A thorough review of the relationships with our Near-East partners has been long overdue, and for that reason, it’s prudent to pause arm sales so the new administration has time to formulate a comprehensive Middle East strategy. Indeed, this pause in arms sales to Saudi Arabia and the United Arab Emirates ought to be extended until each countries’ respective military operations in Yemen are limited to joint counter-terrorism efforts against AQAP and ISIS. In this review we must consider the three elements implicit in any arms deal: the strategic, economic, and risk factors. Yet, because of the uncertain nature and long-term consequences of arms deals, we must also admit a high level of ignorance and acknowledge the qualitative rather than quantitative nature of this discussion as a whole. One’s perception of the relative importance of any of these factors varies, and I argue that we must avoid an unequal weighting of one factor significantly over the others, as we’ve seen done by the Trump Administration in their emphasis on economic gain, or by the Obama Administration as they initially weighed the strategic advantage of a Saudi arms deal while in a concurrent negotiation for the Iran Nuclear Deal of 2015.
Let us first begin with a discussion of the economic factors, as they are the most straightforward to understand. Put simply, the United States spends an enormous amount of money on its defense industry, much of which is also focused on procuring arms for their sale to other nations. This is seen as a means of providing American jobs, as well as reducing the unit cost of our weapons and munitions. However, given the inefficiencies of government spending, and the historically disastrous planning of the F-35 fighter jets that are at the crux of the UAE deal, one could argue that the economic benefits neutralize themselves when it comes to the bottom line for American taxpayers. Especially in the case of the paused arms sales to Saudi Arabia and the United Arab Emirates, the economic consideration is not nearly as significant as the Trump Administration originally marketed it to be.
The strategic factors in an arms deal are perhaps the most volatile since they largely depend on one’s perception of geopolitical dynamics. I see the main consideration here as being the effect of these arms deals on the Yemeni Civil War, where the Saudi-UAE Coalition directly supports the UN-recognized Yemeni government against the Iranian-backed Houthi rebels sitting on Saudi Arabia’s southern border. It is unlikely that the Saudi Arabian government will negotiate a deal that allows the Houthi government to remain comfortably on their border as a hostile asset of Iran since this compromises the security of Saudi Arabia who sees Iran as its primary adversary in the region. So given that the U.S. accounts for the majority of Saudi Arabia’s arms imports, if we cease to fuel their Yemen campaign it is likely that the Gulf State will turn to other suppliers, most worrisome being the world’s second-largest arms exporter, Russia, who has already demonstrated great interest in selling to the Saudis, as well as helping them accomplish their goal of localizing over 50% of defense spending by 2030. The same concern can be extended to the UAE, who already signed an agreement stating their intent to purchase Russian Su-35 jets, quite likely leveraging this into the current deal for U.S. F-35 jets. If we choose to view arms deals as a means of forming relations with countries, it’s clear to see that a dismissal of these arms agreements would result in a deterioration of our relationships with Saudi Arabia and the UAE, the latter having just normalized relations with Israel, our closest ally in the region.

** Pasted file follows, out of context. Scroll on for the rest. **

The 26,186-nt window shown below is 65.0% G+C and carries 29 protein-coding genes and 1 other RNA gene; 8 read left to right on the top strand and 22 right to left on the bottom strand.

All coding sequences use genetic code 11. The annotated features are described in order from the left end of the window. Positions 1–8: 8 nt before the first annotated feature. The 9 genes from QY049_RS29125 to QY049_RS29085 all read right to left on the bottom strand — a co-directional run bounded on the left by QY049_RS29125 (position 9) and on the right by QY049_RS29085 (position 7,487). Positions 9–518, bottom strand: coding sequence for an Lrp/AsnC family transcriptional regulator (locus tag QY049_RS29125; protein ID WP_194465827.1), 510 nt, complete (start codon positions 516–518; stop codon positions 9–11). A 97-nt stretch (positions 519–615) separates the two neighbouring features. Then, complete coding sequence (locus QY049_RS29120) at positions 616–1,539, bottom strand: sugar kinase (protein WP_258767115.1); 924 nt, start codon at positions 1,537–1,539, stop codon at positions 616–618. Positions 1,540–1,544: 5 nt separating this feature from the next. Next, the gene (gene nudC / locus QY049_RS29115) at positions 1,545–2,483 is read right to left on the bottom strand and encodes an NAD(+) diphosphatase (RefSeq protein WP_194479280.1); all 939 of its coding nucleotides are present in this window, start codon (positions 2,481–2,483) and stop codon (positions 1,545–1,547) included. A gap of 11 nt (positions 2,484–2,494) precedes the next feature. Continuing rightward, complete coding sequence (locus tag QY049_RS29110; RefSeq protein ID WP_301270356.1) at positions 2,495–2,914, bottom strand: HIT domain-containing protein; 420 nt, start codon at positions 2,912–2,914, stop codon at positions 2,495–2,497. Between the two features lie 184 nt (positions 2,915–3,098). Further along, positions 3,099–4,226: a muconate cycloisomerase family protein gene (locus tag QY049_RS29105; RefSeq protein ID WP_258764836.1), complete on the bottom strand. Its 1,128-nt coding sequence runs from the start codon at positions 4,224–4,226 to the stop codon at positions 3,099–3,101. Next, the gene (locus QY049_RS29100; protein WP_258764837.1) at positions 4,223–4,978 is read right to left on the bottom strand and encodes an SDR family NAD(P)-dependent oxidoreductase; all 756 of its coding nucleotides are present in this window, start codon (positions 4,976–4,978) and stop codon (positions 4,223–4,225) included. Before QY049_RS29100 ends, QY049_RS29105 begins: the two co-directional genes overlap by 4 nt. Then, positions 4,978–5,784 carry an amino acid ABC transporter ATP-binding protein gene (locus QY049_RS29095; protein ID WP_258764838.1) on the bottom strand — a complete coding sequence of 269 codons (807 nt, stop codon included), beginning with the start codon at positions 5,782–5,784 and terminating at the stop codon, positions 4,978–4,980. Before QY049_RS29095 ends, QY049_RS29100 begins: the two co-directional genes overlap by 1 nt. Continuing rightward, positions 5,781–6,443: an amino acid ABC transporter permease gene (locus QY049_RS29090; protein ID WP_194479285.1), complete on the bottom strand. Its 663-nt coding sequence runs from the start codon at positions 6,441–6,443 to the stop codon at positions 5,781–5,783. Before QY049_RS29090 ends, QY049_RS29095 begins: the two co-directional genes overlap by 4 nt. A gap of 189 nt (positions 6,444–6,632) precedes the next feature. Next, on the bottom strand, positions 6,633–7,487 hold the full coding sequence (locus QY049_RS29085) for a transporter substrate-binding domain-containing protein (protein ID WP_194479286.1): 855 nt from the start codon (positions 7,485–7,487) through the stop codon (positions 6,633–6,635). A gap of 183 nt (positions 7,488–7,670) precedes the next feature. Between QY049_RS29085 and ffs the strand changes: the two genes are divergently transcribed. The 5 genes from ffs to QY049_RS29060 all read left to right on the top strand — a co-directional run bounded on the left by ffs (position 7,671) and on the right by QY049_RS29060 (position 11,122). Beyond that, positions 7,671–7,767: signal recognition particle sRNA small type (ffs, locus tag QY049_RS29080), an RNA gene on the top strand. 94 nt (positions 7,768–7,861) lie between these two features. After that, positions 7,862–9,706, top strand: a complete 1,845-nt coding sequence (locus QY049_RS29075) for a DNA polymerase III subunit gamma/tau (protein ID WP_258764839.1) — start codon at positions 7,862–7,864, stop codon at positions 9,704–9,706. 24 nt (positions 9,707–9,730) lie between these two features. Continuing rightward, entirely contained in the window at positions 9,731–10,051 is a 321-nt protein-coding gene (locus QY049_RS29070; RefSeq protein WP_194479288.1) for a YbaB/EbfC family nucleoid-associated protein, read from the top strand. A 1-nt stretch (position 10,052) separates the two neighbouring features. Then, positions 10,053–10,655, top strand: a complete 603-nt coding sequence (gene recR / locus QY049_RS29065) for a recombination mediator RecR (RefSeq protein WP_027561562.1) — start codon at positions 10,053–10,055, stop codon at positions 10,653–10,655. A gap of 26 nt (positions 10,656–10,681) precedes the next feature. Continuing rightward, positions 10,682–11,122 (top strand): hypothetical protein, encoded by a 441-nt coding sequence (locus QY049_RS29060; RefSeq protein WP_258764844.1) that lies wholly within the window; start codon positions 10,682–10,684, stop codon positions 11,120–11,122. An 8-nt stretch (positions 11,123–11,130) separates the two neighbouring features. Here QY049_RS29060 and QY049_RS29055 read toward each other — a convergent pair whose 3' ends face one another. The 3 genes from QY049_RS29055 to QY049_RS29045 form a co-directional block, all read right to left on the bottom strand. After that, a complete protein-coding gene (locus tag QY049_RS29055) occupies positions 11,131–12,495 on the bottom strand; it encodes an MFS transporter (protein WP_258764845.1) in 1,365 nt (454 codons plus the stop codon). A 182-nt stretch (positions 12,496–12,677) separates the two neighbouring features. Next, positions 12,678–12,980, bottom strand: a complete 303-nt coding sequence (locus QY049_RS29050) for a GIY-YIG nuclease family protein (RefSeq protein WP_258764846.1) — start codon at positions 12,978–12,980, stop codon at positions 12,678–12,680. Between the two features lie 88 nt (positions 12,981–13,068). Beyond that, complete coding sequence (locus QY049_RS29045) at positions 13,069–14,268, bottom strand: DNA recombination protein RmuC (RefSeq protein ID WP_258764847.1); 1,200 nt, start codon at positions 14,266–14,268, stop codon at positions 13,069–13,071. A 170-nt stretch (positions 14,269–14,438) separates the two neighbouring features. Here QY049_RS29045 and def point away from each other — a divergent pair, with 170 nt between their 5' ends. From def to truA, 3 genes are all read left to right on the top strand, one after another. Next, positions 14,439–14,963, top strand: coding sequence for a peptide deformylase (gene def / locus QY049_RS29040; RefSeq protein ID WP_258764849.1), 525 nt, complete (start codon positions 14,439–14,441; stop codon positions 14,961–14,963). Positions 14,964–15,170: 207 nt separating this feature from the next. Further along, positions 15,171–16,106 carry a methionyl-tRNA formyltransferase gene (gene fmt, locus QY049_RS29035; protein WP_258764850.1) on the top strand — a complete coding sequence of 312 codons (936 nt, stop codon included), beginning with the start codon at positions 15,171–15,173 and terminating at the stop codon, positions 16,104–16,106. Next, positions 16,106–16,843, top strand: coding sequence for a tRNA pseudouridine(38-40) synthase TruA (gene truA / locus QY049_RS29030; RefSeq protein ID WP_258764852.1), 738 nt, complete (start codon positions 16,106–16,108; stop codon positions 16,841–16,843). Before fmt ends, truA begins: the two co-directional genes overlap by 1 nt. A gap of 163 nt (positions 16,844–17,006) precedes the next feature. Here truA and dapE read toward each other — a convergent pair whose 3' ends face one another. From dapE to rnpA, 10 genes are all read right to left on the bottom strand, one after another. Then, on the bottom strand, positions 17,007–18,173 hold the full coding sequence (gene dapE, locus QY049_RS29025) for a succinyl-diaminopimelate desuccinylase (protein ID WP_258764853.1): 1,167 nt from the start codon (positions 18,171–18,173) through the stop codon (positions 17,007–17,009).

Now we turn to the risk factors associated with this arms deal, which in light of these parties’ participation in the Yemeni Civil War primarily becomes the consideration of risking further humanitarian disaster in the region. It’s important to recognize that both sides of the conflict have committed gross violations of human rights and that our contribution to these violations is in no way insignificant. And despite the perception that conservatives are more concerned with bottom lines than human lives, we’re indeed compelled to consider the humanitarian consequences of any arms deal according to the Conventional Arms Transfer Policy updated by the Trump Administration in 2018. Between the over 100,000 lives lost (including thousands of civilians), the onset of the largest cholera epidemic ever recorded (severely worsened by the conflict), and the severe risk of widespread famine that sees 80% of the countries denizens relying on humanitarian aid, it’s clear that the abuse of human rights has been too long ignored and discounted by the previous two administrations when evaluating arms deals to participatory nations.
After weighing the strategic, economic, and risk factors of these arms deals, I draw a conclusion that I don’t believe is the only rational one but nonetheless comes from a comprehensive review of the relevant considerations. That is, the pause in arms sales to Saudi Arabia and the UAE ought to be extended or permanent until the military operations of these respective countries in Yemen are limited to joint counter-terrorism efforts against AQAP (Al Quaeda in the Arabian Peninsula) and ISIS, which the UAE has largely begun doing. Viewing from the right side of the field, I see the threat to Yemen’s humanitarian efforts to be too great in the status quo for the continuation of these arms sales, with any strategic advantage nullified by the risk of fomenting further vitriol against the U.S. through our involvement.